**Cp** is a process index that describes variation
relative to the tolerances or specifications.

Cp is a __short term process index__
that numerically describes the "within subgroup" or
"potential" capability (Pp is long term indicator) of a process
assuming it was analyzed and stays in control.

Physically speaking, it's the width of the distribution regardless of centering around the process mean or a target value. The tighter (thinner) the distribution the higher the Cp.

It is an option (along with z-score and PPM) when describing the process baseline measurement in the MEASURE phase or in the CONTROL phase when obtaining the final performance analysis.

**Characteristics and notes for using Cp:**

- The Cp has no value for unilateral tolerances. Unilateral means that only the LSL or USL is provided, the calculation of Cp requires both specifications.
- Cp is always greater than or equal to the value of Cpk.
- A perfectly centered process with the mean on the midpoint of the tolerances will have Cp = Cpk.
- Cp should always be analyzed with Cpk, as Pp should always be analyzed with Ppk.
- Short term process index ("within subgroup").
- Similar to Pp, the Cp capability index is a function of the standard deviation, not a nominal (target) value that may be historical or provided by the customer. It also requires input from the customer for the lower specification limit (LSL) and upper specification limit (LSL).
- Cp is the number of times the spread of the process fits into the specifications (or tolerances) width.

As with all the process capability indices, ideally the process should be in control before assessing capability. Use time-series and SPC charts to determine process control.

If the process is out of control (i.e. still rising with upward trend), then assessing current process performance is not likely to reflect the long term performance. An out of control process could produce and capability value at any time, it's like a shot in the dark.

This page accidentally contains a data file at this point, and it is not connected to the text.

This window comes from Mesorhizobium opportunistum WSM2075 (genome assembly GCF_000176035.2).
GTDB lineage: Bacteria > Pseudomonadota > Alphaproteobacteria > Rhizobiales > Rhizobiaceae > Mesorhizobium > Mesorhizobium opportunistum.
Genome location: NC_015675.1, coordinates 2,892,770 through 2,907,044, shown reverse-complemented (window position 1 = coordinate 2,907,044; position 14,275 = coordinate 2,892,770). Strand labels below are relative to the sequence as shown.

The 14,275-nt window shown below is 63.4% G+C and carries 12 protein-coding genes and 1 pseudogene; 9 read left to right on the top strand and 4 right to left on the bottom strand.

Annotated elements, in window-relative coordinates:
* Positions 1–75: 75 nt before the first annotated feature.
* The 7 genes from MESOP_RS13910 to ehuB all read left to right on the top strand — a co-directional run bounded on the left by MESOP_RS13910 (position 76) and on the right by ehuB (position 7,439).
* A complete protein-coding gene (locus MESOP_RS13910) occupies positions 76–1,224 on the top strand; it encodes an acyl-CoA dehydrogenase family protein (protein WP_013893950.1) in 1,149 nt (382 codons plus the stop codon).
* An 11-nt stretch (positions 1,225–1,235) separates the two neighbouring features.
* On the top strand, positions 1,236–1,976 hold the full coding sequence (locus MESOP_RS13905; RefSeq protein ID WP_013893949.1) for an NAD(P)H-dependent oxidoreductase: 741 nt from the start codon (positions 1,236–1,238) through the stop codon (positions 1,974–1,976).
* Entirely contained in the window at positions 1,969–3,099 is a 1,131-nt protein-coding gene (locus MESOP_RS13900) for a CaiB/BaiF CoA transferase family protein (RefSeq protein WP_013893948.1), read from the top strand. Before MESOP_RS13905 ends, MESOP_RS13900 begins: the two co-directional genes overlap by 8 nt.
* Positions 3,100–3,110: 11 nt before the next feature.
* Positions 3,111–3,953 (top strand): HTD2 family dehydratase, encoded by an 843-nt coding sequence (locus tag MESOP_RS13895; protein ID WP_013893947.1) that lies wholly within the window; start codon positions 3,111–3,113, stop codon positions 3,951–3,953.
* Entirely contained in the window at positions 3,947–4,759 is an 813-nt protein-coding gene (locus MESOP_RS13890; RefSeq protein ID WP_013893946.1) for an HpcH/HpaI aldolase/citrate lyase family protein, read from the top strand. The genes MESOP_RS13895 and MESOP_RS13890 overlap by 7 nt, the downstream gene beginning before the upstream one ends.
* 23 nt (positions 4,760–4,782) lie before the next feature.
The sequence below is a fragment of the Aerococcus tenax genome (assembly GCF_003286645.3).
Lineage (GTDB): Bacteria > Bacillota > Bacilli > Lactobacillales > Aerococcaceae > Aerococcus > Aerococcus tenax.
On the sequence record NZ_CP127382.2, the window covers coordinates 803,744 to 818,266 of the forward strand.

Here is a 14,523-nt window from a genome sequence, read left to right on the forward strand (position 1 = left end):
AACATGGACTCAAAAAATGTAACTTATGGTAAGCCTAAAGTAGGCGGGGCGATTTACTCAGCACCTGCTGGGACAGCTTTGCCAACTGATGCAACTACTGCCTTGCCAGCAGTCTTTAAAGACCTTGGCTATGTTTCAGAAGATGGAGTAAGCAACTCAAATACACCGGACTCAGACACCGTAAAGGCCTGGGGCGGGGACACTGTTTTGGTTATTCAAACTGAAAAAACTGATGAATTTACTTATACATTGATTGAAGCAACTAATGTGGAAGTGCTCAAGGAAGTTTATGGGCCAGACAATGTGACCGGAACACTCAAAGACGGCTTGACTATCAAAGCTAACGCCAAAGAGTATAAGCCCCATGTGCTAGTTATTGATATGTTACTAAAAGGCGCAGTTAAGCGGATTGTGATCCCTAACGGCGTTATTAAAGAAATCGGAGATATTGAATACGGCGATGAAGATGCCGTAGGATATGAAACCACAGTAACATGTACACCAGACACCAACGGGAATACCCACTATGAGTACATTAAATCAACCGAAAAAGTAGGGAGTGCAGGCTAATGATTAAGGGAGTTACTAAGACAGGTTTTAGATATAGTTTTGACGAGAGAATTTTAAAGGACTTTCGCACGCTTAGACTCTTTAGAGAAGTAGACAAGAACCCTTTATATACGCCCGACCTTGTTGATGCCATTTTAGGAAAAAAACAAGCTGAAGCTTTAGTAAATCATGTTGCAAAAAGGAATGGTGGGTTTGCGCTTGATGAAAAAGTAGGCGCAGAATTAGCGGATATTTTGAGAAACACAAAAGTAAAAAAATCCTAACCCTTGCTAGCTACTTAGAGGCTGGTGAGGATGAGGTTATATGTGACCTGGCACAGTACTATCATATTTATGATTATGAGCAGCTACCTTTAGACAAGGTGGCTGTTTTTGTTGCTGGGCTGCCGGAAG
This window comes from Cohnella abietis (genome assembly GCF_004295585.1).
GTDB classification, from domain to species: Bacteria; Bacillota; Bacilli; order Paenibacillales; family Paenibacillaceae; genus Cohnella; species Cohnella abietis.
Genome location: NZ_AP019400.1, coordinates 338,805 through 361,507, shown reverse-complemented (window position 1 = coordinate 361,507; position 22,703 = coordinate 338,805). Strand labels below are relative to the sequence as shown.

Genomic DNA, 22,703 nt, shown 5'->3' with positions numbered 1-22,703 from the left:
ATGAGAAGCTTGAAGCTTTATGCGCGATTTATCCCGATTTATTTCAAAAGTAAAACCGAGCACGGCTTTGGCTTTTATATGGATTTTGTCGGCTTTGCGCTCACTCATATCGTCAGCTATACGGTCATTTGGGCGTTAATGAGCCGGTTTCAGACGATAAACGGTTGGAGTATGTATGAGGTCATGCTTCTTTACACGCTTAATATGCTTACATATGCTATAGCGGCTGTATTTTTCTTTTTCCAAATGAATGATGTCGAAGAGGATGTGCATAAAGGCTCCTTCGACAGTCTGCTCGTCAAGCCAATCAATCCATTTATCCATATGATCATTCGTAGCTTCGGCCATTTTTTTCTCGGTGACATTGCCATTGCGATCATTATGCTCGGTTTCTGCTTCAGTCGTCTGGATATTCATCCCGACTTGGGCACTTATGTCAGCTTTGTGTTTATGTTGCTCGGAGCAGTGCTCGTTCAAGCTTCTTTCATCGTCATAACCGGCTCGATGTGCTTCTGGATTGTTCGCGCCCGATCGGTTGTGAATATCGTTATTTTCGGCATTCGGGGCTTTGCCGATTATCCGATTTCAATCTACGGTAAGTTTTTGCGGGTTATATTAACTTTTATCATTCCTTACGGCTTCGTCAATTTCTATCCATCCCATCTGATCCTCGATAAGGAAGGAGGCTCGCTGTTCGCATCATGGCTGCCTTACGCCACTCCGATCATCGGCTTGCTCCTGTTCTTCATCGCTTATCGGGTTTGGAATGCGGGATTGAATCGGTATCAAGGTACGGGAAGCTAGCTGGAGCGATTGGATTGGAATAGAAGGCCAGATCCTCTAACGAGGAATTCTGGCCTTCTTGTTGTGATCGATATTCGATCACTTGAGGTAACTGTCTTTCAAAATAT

Once the Cp is calculated a determination of acceptability is done. Customers vary in their minimum requirement (acceptability limit) for the values of capability indices.

As the pursuit for perfection increases these minimum acceptability levels will increase which means that process must perform with less and less variation.

when the "process capability" estimate for sigma (below) is substituted in the above formula. Also called the "within subgroup" estimate for sigma

where R-bar is the average of the ranges from each subgroup estimated from the X-bar & R control chart. The value for "d" is found from a table based on the subgroup size.

There are other estimates for this sigma value, the above estimation is commonly used.

**>1.33 or >1.67 are typical acceptability levels for Cp.**

A high value for Cp and low value for Cpk means the process is precise (narrow distribution) but work needs to be done to get the mean centered around the midpoint of the specification limits.

The required values may be available in the form of published standards or it may need to be requested specifically. The amount of samples required and subgroup sizes (if applicable) for capability analysis and control charts can also vary by customer and needs to be determined before starting these calculations.

Cp is a measure of variation only.

Cpk is a measure of location __and__ variation.

Cp will never be a negative number.

Cpk can be a negative number.

The higher the value for Cp (tighter and tigher spread within the subgroup) and Cpk (tighter and centered) the better the process is performing.

Cp and Cpm and machine capability indices. These are very short term indicator of the machines optimal performance. Click the links below to learn more.

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